Exercise blog


Ode to WinBolo

I skipped lunch every day in middle school to head to the computer lab to play Bolo. It was a full hour of non-stop action where we split up in teams and pounded each other senseless until that bell rang and we all had to shut down those Macintosh Performas and head to Science class on an empty stomach.

I don’t remember a bit of science that was taught to me in that year, or the math that was presented to me the next, but I remember in almost exact detail every game I played. All 87 of them.

That game really had an impact on me.

That was 11 years ago.

I’m still playing it.

A very nice fellow by the name of John Morrison took a few years and developed a DirectX version for the Windows Operating System, as well as a SDL counter-part that ran on Linux. LinBolo, as it was called, has ceased development but the latest version of WinBolo was released in 2006 and with it came a LogViewer application. You can now record almost every WinBolo game you play and watch it and any speed, at any time. It’s awesome.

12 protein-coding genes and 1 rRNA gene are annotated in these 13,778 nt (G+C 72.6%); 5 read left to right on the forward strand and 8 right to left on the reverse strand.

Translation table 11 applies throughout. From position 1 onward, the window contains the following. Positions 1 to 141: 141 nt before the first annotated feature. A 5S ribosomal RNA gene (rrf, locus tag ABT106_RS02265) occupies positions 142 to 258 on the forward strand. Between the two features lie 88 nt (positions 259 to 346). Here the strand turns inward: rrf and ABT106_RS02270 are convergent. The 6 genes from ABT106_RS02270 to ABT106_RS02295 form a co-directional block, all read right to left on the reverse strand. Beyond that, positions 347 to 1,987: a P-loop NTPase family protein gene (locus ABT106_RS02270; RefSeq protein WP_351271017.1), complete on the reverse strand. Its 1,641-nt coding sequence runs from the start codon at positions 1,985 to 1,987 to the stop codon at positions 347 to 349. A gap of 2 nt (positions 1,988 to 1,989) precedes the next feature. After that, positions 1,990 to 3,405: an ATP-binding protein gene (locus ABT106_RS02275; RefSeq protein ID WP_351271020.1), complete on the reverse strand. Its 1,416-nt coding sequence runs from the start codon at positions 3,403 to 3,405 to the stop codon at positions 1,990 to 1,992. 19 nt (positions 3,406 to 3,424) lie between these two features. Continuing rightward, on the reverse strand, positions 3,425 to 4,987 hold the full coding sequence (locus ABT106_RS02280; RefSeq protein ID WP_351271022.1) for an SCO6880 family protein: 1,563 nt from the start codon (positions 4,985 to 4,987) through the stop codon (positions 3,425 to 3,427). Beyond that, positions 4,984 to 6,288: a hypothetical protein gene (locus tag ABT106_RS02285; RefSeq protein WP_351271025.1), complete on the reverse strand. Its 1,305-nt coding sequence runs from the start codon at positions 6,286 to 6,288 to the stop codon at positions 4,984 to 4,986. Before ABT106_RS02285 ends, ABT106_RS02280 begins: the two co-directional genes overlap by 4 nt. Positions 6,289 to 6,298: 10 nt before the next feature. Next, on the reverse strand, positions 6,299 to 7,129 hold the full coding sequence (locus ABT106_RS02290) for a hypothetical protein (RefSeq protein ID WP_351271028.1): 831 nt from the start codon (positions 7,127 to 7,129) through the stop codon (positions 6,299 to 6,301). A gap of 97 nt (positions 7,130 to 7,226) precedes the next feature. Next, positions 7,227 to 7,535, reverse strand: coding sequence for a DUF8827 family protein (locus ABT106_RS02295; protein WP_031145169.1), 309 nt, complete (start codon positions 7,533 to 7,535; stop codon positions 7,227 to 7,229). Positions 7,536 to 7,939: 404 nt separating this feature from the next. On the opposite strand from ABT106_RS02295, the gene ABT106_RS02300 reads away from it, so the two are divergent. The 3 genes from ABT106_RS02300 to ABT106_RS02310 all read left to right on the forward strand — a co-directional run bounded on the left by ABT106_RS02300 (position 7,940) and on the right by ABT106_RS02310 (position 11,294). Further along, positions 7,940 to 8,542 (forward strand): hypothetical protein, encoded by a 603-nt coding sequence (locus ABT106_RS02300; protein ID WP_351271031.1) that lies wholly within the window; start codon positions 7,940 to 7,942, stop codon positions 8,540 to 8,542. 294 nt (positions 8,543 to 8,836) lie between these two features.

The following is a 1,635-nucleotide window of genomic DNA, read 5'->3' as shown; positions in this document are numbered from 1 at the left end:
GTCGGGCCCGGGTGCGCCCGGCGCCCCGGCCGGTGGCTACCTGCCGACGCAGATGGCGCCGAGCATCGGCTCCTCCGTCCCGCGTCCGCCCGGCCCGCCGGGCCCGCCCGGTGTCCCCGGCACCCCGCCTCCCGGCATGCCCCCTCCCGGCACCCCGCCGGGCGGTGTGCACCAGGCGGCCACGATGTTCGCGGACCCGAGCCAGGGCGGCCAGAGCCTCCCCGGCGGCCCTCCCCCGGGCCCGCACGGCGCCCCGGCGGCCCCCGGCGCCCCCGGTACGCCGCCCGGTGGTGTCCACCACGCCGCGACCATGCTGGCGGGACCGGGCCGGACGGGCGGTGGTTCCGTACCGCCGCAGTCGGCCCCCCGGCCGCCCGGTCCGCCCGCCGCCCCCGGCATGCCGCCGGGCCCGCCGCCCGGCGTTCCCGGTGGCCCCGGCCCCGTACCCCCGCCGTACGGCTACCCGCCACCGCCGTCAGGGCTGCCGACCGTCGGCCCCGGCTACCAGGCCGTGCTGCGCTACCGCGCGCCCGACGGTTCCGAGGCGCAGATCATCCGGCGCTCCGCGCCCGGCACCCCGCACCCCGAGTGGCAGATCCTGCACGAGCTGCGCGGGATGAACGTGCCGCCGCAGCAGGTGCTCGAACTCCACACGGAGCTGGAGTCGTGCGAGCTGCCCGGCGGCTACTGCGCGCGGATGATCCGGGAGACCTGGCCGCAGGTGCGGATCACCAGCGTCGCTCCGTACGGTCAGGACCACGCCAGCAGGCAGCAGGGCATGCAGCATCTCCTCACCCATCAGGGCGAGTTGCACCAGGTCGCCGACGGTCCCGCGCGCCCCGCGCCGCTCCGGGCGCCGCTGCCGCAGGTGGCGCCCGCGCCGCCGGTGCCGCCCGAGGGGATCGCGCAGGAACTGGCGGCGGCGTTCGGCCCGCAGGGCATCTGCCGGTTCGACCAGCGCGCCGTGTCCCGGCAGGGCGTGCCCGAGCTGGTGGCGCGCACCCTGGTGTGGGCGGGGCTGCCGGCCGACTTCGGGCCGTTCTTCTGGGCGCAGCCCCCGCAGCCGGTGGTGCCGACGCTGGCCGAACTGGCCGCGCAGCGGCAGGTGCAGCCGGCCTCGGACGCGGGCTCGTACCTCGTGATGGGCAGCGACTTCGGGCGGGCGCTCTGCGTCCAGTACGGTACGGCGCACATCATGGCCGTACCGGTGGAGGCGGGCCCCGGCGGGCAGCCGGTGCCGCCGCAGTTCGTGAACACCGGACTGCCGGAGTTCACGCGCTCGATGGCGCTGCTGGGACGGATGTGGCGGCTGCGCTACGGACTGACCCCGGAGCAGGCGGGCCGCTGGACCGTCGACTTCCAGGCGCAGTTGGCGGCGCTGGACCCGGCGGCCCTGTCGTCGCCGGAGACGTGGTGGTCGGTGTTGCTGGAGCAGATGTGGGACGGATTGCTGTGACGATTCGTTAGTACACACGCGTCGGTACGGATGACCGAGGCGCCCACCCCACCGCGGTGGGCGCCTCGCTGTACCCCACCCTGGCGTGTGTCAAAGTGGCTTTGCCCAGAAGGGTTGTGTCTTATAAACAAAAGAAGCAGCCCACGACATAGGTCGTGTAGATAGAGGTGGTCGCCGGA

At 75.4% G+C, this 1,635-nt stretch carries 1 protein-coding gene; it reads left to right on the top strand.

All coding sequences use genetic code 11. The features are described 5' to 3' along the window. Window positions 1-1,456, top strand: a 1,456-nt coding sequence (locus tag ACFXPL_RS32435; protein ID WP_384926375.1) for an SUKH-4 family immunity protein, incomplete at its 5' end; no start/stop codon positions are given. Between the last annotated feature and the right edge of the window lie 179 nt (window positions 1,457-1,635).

This is sort of my ode to Bolo, the game that not so much transformed my life, but shaped it. Had it not been for the original Macintosh version, I would not have been introduced to the exciting world of Mac OS 8, 9 and finally 10. I wouldn’t have spent time trying to get my Macintosh formatted floppy to run Bolo on the Windows 95 computer at the local library. I also wouldn’t have founded my own internet company that brought in just under one-million dollars last year.

I owe a lot to that game, and the initial time and effort that Stuart Cheshire, and now John Morrison, put into it.

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